In accordance with the methods of this invention arterial constrictions are relieved, not by forcing them into the arterial wall, or by fracturing or tearing, but by dissolving at least a portion of the plaque.

THE INVENTION

This invention provides methods and apparatus for alleviation of arterial stenosis by delivery of a solubilizing liquid to the surface of the constricting plaque and into the interior thereof. As a result, at least some of the plaque components are dissolved.

The invention will be better understood from the following description and the drawings which are intended for the purpose of illustration only. In the drawings:

FIG. 1 is a schematic longitudinal sectional view of a catheter element of the invention at the distal end of a main catheter body.

FIG. 2 is a cross section taken along the line 2--2 of FIG. 1.

FIG. 3 is a view of the catheter element of FIG. 1 operatively positioned within a stenotic artery.

FIGS. 1 and 2 illustrate the solubilizing fluid delivery, balloon carrying element of the catheter of this invention. In the embodiment illustrated it comprises a main catheter body generally designated as 1 with a distal end 2 and a proximate end 3 formed with a main catheter body wall 4. The main catheter body 1 is formed with three conduits; a ring balloon expansion conduit 5, a central balloon expansion conduit 6 and a fluid delivery conduit 7. The catheter body 1 carries two ring balloons 8 and 9 at either end, and an optional central balloon 10 disposed intermediate the spaced balloons. It also carries a third conduit 7 which exits through the catheter body. Conduits 5, 6 and 7 are fitted with appropriate valves 11, 12 and 13.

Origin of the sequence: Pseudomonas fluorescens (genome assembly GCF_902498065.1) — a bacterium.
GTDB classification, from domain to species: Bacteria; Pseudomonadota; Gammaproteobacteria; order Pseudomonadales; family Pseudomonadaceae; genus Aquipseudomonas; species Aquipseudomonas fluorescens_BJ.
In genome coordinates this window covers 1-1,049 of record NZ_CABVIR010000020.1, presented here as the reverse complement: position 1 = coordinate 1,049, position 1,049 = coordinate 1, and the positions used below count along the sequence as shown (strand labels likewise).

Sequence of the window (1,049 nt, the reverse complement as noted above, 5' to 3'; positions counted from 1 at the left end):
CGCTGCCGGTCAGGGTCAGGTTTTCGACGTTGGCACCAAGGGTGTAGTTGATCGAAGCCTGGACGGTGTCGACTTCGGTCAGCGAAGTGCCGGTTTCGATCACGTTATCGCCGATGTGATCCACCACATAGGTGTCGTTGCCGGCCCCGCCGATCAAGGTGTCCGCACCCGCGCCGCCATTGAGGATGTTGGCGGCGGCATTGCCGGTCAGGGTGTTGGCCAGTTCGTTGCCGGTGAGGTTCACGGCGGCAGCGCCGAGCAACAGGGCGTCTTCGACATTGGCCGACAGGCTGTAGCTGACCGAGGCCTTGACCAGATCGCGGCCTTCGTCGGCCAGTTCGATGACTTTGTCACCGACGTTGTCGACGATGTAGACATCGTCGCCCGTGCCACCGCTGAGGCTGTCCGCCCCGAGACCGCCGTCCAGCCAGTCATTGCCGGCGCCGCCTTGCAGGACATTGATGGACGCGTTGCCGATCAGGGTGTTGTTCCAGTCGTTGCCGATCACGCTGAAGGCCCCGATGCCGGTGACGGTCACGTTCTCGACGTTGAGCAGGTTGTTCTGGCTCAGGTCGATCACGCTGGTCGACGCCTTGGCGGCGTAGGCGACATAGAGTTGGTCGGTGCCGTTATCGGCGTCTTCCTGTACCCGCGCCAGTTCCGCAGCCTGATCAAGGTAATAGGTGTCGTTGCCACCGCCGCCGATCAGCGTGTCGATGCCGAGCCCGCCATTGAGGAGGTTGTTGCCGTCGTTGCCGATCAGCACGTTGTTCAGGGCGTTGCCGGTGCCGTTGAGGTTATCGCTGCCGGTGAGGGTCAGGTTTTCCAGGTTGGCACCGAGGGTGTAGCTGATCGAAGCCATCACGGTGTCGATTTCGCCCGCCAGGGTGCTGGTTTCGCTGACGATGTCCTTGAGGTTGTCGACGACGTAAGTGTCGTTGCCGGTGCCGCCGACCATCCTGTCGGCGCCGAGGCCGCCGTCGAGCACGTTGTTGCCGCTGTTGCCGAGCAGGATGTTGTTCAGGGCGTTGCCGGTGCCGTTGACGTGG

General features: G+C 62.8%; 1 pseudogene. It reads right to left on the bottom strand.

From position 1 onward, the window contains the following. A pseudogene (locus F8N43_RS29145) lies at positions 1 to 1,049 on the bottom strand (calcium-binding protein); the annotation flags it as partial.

The operation of a catheter of this invention is schematically illustrated in FIG. 3. In the FIG. 14 is the arterial wall of an artery constricted due to the presence of plaque body 15. The figure shows the main catheter body 1 held in place by the inflation of spaced balloons 8 and 9. The inflation of the balloons forms a chamber 16 in the artery and, as shown, surrounding the plaque. The catheter 1 is shown with the central balloon 10 in the deflated configuration. It also shows the delivery end of the third conduit 7.